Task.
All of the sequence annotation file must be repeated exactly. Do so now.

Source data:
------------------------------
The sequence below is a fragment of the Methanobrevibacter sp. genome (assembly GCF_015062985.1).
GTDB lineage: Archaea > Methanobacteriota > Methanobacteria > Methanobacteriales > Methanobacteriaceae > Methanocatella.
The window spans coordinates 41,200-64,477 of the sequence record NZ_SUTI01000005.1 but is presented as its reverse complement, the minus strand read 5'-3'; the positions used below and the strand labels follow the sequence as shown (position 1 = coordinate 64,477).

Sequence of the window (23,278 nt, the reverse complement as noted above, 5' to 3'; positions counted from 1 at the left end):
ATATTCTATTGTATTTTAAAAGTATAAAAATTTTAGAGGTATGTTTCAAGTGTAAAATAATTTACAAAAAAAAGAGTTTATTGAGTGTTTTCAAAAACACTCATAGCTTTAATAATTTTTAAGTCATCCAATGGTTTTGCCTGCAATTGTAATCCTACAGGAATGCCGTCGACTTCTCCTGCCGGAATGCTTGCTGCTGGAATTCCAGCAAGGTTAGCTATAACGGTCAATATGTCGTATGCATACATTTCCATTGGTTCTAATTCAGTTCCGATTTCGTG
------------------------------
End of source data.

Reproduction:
The sequence below is a fragment of the Methanobrevibacter sp. genome (assembly GCF_015062985.1).
GTDB lineage: Archaea > Methanobacteriota > Methanobacteria > Methanobacteriales > Methanobacteriaceae > Methanocatella.
The window spans coordinates 41,200-64,477 of the sequence record NZ_SUTI01000005.1 but is presented as its reverse complement, the minus strand read 5'-3'; the positions used below and the strand labels follow the sequence as shown (position 1 = coordinate 64,477).

Sequence of the window (23,278 nt, the reverse complement as noted above, 5' to 3'; positions counted from 1 at the left end):
ATATTCTATTGTATTTTAAAAGTATAAAAATTTTAGAGGTATGTTTCAAGTGTAAAATAATTTACAAAAAAAAGAGTTTATTGAGTGTTTTCAAAAACACTCATAGCTTTAATAATTTTTAAGTCATCCAATGGTTTTGCCTGCAATTGTAATCCTACAGGAATGCCGTCGACTTCTCCTGCCGGAATGCTTGCTGCTGGAATTCCAGCAAGGTTAGCTATAACGGTCAATATGTCGTATGCATACATTTCCATTGGTTCTAATTCAGTTCCGATTTCGTG